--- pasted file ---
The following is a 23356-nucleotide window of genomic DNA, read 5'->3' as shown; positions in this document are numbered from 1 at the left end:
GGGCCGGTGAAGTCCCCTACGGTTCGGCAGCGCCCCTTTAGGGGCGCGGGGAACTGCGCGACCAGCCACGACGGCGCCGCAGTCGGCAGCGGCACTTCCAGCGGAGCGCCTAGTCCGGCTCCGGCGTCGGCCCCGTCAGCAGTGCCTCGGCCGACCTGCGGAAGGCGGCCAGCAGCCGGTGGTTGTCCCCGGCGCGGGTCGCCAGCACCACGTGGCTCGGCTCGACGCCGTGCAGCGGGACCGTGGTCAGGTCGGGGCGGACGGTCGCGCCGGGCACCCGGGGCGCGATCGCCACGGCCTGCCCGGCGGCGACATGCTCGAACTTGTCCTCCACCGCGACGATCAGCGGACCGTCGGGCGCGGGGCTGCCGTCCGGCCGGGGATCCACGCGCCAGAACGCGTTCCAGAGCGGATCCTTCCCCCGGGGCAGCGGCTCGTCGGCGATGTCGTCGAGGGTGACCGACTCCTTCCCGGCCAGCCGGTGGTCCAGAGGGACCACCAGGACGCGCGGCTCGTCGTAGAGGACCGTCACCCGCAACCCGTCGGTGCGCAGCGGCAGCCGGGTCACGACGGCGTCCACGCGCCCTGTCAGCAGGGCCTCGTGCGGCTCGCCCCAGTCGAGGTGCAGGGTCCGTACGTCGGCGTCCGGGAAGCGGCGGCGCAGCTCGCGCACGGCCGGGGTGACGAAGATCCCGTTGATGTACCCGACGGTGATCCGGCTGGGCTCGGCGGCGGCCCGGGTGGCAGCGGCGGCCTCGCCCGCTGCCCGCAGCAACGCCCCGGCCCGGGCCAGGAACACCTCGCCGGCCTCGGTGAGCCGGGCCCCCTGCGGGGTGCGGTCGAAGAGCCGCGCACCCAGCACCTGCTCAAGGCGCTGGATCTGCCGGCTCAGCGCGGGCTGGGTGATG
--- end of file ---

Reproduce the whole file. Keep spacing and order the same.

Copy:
The following is a 23356-nucleotide window of genomic DNA, read 5'->3' as shown; positions in this document are numbered from 1 at the left end:
GGGCCGGTGAAGTCCCCTACGGTTCGGCAGCGCCCCTTTAGGGGCGCGGGGAACTGCGCGACCAGCCACGACGGCGCCGCAGTCGGCAGCGGCACTTCCAGCGGAGCGCCTAGTCCGGCTCCGGCGTCGGCCCCGTCAGCAGTGCCTCGGCCGACCTGCGGAAGGCGGCCAGCAGCCGGTGGTTGTCCCCGGCGCGGGTCGCCAGCACCACGTGGCTCGGCTCGACGCCGTGCAGCGGGACCGTGGTCAGGTCGGGGCGGACGGTCGCGCCGGGCACCCGGGGCGCGATCGCCACGGCCTGCCCGGCGGCGACATGCTCGAACTTGTCCTCCACCGCGACGATCAGCGGACCGTCGGGCGCGGGGCTGCCGTCCGGCCGGGGATCCACGCGCCAGAACGCGTTCCAGAGCGGATCCTTCCCCCGGGGCAGCGGCTCGTCGGCGATGTCGTCGAGGGTGACCGACTCCTTCCCGGCCAGCCGGTGGTCCAGAGGGACCACCAGGACGCGCGGCTCGTCGTAGAGGACCGTCACCCGCAACCCGTCGGTGCGCAGCGGCAGCCGGGTCACGACGGCGTCCACGCGCCCTGTCAGCAGGGCCTCGTGCGGCTCGCCCCAGTCGAGGTGCAGGGTCCGTACGTCGGCGTCCGGGAAGCGGCGGCGCAGCTCGCGCACGGCCGGGGTGACGAAGATCCCGTTGATGTACCCGACGGTGATCCGGCTGGGCTCGGCGGCGGCCCGGGTGGCAGCGGCGGCCTCGCCCGCTGCCCGCAGCAACGCCCCGGCCCGGGCCAGGAACACCTCGCCGGCCTCGGTGAGCCGGGCCCCCTGCGGGGTGCGGTCGAAGAGCCGCGCACCCAGCACCTGCTCAAGGCGCTGGATCTGCCGGCTCAGCGCGGGCTGGGTGATG